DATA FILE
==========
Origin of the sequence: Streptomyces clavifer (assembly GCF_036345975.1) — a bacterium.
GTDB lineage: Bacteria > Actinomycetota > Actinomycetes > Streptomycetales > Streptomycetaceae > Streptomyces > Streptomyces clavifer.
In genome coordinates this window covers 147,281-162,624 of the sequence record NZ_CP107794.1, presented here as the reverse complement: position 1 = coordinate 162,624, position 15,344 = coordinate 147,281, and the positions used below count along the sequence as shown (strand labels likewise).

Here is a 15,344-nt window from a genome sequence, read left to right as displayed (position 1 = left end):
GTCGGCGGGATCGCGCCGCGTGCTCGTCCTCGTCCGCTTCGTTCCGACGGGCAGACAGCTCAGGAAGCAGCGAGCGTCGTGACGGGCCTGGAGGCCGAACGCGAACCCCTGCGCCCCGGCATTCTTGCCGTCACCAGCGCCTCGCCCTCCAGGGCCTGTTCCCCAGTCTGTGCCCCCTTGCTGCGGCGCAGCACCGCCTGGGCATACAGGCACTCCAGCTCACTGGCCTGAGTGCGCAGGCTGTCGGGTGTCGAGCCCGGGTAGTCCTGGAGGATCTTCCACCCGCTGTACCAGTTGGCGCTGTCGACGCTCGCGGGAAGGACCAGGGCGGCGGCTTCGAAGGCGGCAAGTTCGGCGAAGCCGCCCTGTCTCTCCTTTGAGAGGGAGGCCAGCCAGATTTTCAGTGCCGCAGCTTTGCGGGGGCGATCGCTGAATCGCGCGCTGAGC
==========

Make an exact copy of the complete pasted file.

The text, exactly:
Origin of the sequence: Streptomyces clavifer (assembly GCF_036345975.1) — a bacterium.
GTDB lineage: Bacteria > Actinomycetota > Actinomycetes > Streptomycetales > Streptomycetaceae > Streptomyces > Streptomyces clavifer.
In genome coordinates this window covers 147,281-162,624 of the sequence record NZ_CP107794.1, presented here as the reverse complement: position 1 = coordinate 162,624, position 15,344 = coordinate 147,281, and the positions used below count along the sequence as shown (strand labels likewise).

Here is a 15,344-nt window from a genome sequence, read left to right as displayed (position 1 = left end):
GTCGGCGGGATCGCGCCGCGTGCTCGTCCTCGTCCGCTTCGTTCCGACGGGCAGACAGCTCAGGAAGCAGCGAGCGTCGTGACGGGCCTGGAGGCCGAACGCGAACCCCTGCGCCCCGGCATTCTTGCCGTCACCAGCGCCTCGCCCTCCAGGGCCTGTTCCCCAGTCTGTGCCCCCTTGCTGCGGCGCAGCACCGCCTGGGCATACAGGCACTCCAGCTCACTGGCCTGAGTGCGCAGGCTGTCGGGTGTCGAGCCCGGGTAGTCCTGGAGGATCTTCCACCCGCTGTACCAGTTGGCGCTGTCGACGCTCGCGGGAAGGACCAGGGCGGCGGCTTCGAAGGCGGCAAGTTCGGCGAAGCCGCCCTGTCTCTCCTTTGAGAGGGAGGCCAGCCAGATTTTCAGTGCCGCAGCTTTGCGGGGGCGATCGCTGAATCGCGCGCTGAGC